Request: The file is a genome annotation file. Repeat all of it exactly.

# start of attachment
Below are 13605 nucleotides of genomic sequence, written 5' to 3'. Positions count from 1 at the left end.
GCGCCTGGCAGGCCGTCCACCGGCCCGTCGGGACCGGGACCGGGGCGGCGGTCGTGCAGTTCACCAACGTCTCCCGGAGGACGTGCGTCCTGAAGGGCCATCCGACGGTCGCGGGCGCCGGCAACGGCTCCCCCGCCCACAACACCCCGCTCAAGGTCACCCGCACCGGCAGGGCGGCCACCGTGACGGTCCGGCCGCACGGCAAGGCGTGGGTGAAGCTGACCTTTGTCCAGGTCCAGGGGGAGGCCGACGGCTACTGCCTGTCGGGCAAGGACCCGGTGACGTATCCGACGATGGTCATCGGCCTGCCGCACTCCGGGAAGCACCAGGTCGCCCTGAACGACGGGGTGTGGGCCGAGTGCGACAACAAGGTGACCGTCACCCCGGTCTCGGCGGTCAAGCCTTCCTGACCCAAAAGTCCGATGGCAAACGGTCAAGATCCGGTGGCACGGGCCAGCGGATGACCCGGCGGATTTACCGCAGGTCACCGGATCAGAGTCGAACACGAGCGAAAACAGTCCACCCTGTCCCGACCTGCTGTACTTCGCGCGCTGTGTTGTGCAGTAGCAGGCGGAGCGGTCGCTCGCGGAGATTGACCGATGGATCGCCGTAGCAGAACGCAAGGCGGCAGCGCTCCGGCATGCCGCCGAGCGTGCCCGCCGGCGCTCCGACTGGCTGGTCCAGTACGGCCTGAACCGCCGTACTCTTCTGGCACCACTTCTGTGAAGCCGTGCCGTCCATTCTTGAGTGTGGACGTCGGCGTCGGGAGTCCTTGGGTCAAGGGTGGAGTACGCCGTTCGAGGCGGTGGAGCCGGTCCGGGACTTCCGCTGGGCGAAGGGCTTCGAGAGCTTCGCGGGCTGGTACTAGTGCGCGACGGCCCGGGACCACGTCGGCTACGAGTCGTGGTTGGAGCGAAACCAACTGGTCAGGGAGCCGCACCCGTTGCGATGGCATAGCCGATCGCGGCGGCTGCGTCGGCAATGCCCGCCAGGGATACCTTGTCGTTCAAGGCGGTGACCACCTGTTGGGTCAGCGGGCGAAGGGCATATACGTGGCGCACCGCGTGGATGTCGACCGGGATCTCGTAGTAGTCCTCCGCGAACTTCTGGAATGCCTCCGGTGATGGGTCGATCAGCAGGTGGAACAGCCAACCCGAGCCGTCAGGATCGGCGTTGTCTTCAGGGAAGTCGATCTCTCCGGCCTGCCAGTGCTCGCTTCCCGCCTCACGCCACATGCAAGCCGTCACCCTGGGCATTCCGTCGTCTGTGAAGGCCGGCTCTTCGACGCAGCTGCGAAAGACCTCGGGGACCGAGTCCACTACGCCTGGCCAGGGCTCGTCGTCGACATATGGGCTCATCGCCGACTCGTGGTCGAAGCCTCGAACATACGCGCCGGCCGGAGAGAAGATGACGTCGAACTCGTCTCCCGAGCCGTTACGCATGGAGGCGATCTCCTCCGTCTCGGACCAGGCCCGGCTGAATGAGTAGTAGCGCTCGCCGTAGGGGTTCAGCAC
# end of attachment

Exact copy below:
Below are 13605 nucleotides of genomic sequence, written 5' to 3'. Positions count from 1 at the left end.
GCGCCTGGCAGGCCGTCCACCGGCCCGTCGGGACCGGGACCGGGGCGGCGGTCGTGCAGTTCACCAACGTCTCCCGGAGGACGTGCGTCCTGAAGGGCCATCCGACGGTCGCGGGCGCCGGCAACGGCTCCCCCGCCCACAACACCCCGCTCAAGGTCACCCGCACCGGCAGGGCGGCCACCGTGACGGTCCGGCCGCACGGCAAGGCGTGGGTGAAGCTGACCTTTGTCCAGGTCCAGGGGGAGGCCGACGGCTACTGCCTGTCGGGCAAGGACCCGGTGACGTATCCGACGATGGTCATCGGCCTGCCGCACTCCGGGAAGCACCAGGTCGCCCTGAACGACGGGGTGTGGGCCGAGTGCGACAACAAGGTGACCGTCACCCCGGTCTCGGCGGTCAAGCCTTCCTGACCCAAAAGTCCGATGGCAAACGGTCAAGATCCGGTGGCACGGGCCAGCGGATGACCCGGCGGATTTACCGCAGGTCACCGGATCAGAGTCGAACACGAGCGAAAACAGTCCACCCTGTCCCGACCTGCTGTACTTCGCGCGCTGTGTTGTGCAGTAGCAGGCGGAGCGGTCGCTCGCGGAGATTGACCGATGGATCGCCGTAGCAGAACGCAAGGCGGCAGCGCTCCGGCATGCCGCCGAGCGTGCCCGCCGGCGCTCCGACTGGCTGGTCCAGTACGGCCTGAACCGCCGTACTCTTCTGGCACCACTTCTGTGAAGCCGTGCCGTCCATTCTTGAGTGTGGACGTCGGCGTCGGGAGTCCTTGGGTCAAGGGTGGAGTACGCCGTTCGAGGCGGTGGAGCCGGTCCGGGACTTCCGCTGGGCGAAGGGCTTCGAGAGCTTCGCGGGCTGGTACTAGTGCGCGACGGCCCGGGACCACGTCGGCTACGAGTCGTGGTTGGAGCGAAACCAACTGGTCAGGGAGCCGCACCCGTTGCGATGGCATAGCCGATCGCGGCGGCTGCGTCGGCAATGCCCGCCAGGGATACCTTGTCGTTCAAGGCGGTGACCACCTGTTGGGTCAGCGGGCGAAGGGCATATACGTGGCGCACCGCGTGGATGTCGACCGGGATCTCGTAGTAGTCCTCCGCGAACTTCTGGAATGCCTCCGGTGATGGGTCGATCAGCAGGTGGAACAGCCAACCCGAGCCGTCAGGATCGGCGTTGTCTTCAGGGAAGTCGATCTCTCCGGCCTGCCAGTGCTCGCTTCCCGCCTCACGCCACATGCAAGCCGTCACCCTGGGCATTCCGTCGTCTGTGAAGGCCGGCTCTTCGACGCAGCTGCGAAAGACCTCGGGGACCGAGTCCACTACGCCTGGCCAGGGCTCGTCGTCGACATATGGGCTCATCGCCGACTCGTGGTCGAAGCCTCGAACATACGCGCCGGCCGGAGAGAAGATGACGTCGAACTCGTCTCCCGAGCCGTTACGCATGGAGGCGATCTCCTCCGTCTCGGACCAGGCCCGGCTGAATGAGTAGTAGCGCTCGCCGTAGGGGTTCAGCAC